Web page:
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Master Willie Pape

The Illustrated London News, vol. 42, no. 1203, p. 527.

May 16, 1863

Master Willie Pape, the youthful American pianist lately arrived in this country, has been heard twice in public, and has more than realised the glowing descriptions given of him by the leading journals of New York, Boston, and other cities of the United States. He first played last week at Mdme. Puzzi's annual matinée at the Hanover-square Rooms--one of the most brilliant and fashionable musical entertainments in London. On this occasion there was a constellation of talent, the principal performers being Mdme. Lemmens-Sherrington, Mdlle. Georgi, Mdme. Lemaire, Signor Gassier, and Mr. Tennant. All of them acquitted themselves with their accustomed success; but none made a greater impression on the highly musical audience than the young American stranger. A boy in years, he is a man in intelligence and genius. His age, it is said, does not exceed thirteen years; yet he plays like a well-educated and highly-accomplished artist. We have occasion to know that he is thoroughly acquainted with the works of the great classical masters, and plays, without book, the finest sonatas of Beethoven and Mendelssohn--a thing which very few, even of the most celebrated performers, are able to do. On this occasion he performed Thalberg's famous fantasia on "Don Pasquale;" and on its being enthusiastically encored, he substituted for it the same composer's still more celebrated fantasia on "Mosè in Egitto." Master Pape's second public appearance was at the last concert of the Vocal Association, where his display of talent was equally striking, and his success equally brilliant. In this boy's precocity, surprising as it is, there is nothing unsound or hollow. In the luxuriant growth of his talent there has not been any of that forcing, that hot-bed training, which are too often applied to extraordinarily-gifted children. His progress, though rapid, has been natural and healthy, and he may be reasonably expected to become one of the greatest artists of the time.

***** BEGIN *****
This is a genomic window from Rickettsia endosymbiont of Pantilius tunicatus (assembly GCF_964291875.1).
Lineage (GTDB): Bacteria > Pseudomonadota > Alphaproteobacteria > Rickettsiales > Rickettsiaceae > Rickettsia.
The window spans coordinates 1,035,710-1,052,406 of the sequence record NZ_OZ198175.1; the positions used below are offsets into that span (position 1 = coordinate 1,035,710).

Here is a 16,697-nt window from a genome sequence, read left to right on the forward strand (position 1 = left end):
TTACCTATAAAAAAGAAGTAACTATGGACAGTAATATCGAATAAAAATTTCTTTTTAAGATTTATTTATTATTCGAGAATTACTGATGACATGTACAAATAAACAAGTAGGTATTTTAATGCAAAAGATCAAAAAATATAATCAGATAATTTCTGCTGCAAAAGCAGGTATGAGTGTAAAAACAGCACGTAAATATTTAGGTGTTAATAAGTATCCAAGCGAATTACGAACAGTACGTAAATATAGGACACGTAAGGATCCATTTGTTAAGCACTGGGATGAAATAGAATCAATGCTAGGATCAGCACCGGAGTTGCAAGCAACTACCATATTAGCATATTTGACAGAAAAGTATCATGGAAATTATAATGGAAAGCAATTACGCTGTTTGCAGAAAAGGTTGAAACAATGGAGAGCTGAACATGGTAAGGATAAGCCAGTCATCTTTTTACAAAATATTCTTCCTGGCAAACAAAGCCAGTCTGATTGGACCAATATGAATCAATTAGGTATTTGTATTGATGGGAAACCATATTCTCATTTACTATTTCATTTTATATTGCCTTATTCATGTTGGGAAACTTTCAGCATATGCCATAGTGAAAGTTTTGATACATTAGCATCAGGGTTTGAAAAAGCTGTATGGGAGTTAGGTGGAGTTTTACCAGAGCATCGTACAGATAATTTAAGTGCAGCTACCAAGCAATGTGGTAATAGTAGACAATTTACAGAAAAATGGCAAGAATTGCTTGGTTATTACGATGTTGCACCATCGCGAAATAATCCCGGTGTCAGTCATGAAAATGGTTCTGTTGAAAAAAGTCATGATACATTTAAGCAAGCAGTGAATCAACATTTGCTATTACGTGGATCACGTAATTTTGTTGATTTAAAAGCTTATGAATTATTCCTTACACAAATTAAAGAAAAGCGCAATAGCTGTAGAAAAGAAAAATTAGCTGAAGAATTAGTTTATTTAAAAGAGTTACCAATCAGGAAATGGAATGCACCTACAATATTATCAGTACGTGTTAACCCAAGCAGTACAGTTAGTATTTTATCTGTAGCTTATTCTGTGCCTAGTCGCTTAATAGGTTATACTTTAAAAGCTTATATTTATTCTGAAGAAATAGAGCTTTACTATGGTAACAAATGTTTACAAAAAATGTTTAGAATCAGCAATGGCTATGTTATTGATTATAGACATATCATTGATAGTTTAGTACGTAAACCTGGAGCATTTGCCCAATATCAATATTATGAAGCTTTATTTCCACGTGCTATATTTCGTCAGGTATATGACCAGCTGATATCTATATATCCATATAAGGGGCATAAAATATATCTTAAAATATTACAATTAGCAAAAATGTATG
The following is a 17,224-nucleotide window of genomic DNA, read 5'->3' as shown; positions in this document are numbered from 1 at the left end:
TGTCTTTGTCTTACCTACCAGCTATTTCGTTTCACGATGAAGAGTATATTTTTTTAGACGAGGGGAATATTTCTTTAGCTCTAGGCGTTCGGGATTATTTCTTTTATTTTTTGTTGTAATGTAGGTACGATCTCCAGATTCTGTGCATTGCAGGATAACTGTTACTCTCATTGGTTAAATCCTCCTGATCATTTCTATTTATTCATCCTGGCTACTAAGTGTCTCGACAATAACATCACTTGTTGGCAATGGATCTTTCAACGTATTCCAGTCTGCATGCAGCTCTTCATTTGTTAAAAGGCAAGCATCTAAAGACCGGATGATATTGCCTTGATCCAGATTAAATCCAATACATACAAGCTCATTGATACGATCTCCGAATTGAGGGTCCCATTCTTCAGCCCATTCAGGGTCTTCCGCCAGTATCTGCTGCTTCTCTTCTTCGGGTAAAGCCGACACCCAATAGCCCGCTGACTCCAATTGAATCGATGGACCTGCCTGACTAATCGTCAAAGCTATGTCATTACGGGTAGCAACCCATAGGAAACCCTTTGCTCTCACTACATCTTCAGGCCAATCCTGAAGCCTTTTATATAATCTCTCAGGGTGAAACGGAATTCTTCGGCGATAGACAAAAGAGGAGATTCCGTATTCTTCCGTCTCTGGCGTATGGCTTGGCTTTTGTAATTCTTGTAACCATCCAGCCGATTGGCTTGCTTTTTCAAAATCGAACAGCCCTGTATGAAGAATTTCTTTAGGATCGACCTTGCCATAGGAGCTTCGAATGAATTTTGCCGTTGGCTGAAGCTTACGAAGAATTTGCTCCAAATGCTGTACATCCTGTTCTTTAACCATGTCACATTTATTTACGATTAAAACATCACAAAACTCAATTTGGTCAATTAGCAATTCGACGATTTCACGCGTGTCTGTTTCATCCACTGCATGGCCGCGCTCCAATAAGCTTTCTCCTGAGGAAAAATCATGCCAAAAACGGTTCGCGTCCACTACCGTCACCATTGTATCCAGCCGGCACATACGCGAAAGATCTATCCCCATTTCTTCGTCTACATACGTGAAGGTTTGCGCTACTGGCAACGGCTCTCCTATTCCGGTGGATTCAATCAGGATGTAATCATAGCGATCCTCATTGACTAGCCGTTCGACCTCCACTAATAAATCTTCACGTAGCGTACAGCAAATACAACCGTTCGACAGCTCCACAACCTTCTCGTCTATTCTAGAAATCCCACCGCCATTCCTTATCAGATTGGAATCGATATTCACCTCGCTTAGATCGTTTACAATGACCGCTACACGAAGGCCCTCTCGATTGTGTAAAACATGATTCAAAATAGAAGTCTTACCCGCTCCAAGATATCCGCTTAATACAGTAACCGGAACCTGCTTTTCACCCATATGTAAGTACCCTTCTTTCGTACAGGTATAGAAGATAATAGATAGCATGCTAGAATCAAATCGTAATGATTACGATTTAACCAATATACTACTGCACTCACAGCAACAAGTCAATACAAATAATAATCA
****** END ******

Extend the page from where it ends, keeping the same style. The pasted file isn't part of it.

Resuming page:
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Next: The Civil War in America: Attack by the Federal Iron-clads on the Harbour Defences of Charleston, Three P.M. of the 7th of April.--from a Sketch by Our Special Artist.; The Civil War in America: Confederates Sinking Torpedoes by Moonlight in the Harbour Channel, Charleston.--From a Sketch by Our Special Artist.; The Civil War in America: The Federal Iron-clad Keokuk as she Appeared on the Morning After the Fight.--From a Sketch by Our Special Artist.--See Page 542.Illustrationvol.42, no.1203, p. 532-533 (1 paragraph)
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